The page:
US President Donald Trump’s new national security strategy is a “criminal document” that seeks the “total subordination of the whole world to the interests of the US”, North Korea’s foreign ministry says.
“This has fully revealed that ‘America first policy’ which the gang of Trump is crying out loudly about is nothing but the proclamation of aggression aimed at holding sway over the world according to its taste and at its own free will,” a foreign ministry spokesman said on Friday, according to a statement released by state media outlet KCNA.
In the document, announced on Monday, Mr Trump said Washington had to deal with the challenge posed by North Korea’s weapons programmes.
North Korea’s statement comes after The Telegraph in the United Kingdom reported the White House was drawing up plans for a “bloody nose” military attack on the rogue nation.
“The Pentagon is trying to find options that would allow them to punch the North Koreans in the nose, get their attention and show that we’re serious,” a former US security official told the paper.
The UN Security Council is due to vote on Friday on a US-drafted resolution that seeks, yet again, to toughen sanctions on North Korea in response to its latest intercontinental ballistic missile launch.
The draft, seen by Reuters on Thursday, seeks to ban nearly 90 per cent of refined petroleum product exports to North Korea by capping them at 500,000 barrels a year and demand the repatriation of North Koreans working abroad within 12 months.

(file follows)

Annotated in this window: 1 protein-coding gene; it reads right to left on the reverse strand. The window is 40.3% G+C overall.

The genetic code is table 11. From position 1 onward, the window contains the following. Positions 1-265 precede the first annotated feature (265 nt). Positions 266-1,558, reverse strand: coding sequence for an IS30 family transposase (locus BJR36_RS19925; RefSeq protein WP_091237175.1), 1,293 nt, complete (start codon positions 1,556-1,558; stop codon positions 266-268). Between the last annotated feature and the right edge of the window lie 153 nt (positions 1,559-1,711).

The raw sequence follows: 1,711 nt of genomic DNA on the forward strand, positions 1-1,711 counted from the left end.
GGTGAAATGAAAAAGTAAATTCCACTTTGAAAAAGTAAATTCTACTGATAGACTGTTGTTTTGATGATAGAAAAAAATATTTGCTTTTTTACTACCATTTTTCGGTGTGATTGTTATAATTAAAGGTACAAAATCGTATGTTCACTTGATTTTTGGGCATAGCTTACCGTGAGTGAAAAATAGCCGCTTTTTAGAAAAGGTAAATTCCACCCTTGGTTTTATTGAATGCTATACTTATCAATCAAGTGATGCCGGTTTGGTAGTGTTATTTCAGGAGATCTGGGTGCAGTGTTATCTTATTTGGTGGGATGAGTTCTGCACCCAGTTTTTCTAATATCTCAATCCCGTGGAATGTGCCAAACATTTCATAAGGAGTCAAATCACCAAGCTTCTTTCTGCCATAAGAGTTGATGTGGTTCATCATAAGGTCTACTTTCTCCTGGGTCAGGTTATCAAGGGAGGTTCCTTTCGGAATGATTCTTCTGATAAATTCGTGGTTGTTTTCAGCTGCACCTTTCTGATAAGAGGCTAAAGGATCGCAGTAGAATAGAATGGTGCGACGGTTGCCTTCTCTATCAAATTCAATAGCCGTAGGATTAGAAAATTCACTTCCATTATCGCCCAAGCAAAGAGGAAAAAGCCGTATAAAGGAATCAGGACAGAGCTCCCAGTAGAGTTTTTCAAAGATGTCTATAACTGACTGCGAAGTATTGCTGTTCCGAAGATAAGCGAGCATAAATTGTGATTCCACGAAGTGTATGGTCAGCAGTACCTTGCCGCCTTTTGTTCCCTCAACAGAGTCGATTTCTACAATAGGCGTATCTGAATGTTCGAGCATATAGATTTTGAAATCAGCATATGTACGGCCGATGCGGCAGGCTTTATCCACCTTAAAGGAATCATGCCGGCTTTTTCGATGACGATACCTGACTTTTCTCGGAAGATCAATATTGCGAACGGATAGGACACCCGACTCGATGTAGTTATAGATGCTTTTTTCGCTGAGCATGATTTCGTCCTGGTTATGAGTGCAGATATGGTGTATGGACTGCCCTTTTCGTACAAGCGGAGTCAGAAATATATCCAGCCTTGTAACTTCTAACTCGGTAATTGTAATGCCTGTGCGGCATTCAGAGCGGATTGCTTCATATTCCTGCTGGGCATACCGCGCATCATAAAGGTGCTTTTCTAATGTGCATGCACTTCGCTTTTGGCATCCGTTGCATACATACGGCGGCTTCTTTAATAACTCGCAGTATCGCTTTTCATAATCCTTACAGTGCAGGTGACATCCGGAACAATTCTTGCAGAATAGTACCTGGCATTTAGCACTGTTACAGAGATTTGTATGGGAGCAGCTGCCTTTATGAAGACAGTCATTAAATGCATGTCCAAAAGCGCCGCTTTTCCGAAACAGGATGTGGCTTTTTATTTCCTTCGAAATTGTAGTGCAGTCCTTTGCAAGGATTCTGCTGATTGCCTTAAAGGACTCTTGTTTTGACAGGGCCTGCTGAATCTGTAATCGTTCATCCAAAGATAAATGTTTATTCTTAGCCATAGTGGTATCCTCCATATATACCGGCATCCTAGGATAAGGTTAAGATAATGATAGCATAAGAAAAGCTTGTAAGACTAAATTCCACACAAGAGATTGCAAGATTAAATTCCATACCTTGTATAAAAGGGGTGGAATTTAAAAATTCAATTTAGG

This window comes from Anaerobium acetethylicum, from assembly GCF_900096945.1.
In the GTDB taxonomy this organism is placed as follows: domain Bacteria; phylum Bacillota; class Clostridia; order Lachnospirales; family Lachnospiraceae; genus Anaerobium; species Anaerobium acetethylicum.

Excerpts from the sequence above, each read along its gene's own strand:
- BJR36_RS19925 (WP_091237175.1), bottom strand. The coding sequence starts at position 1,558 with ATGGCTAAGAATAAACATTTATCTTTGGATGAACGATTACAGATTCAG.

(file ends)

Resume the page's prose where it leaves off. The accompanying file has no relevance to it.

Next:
It would also cap crude oil supplies to North Korea at four million barrels a year. The United States has been calling on China to limit its oil supply to its neighbour and ally.
The text was circulated to the 15-member council on Thursday. While it was not immediately clear how China would vote, traditionally a draft on North Korea is not given to all members until it is agreed by Beijing and Washington.
The US has been negotiating with China on the draft resolution for the past week, diplomats said. If adopted, it would be the 10th resolution imposing new sanctions on North Korea over its missile and nuclear programs since 2006.
To pass, a resolution needs at least nine votes in favour and no vetoes by the United States, Britain, France, Russia and China.
The United States late last month warned North Korea’s leadership it would be “utterly destroyed” if war were to break out. The warning followed Pyongyang’s test-firing of its most advanced missile which put the US mainland within range.
UN political affairs chief Jeffrey Feltman visited Pyongyang earlier this month – the first senior UN official to do so since 2011 – and said North Korean officials did commit to talks, but he believes he left “the door ajar.”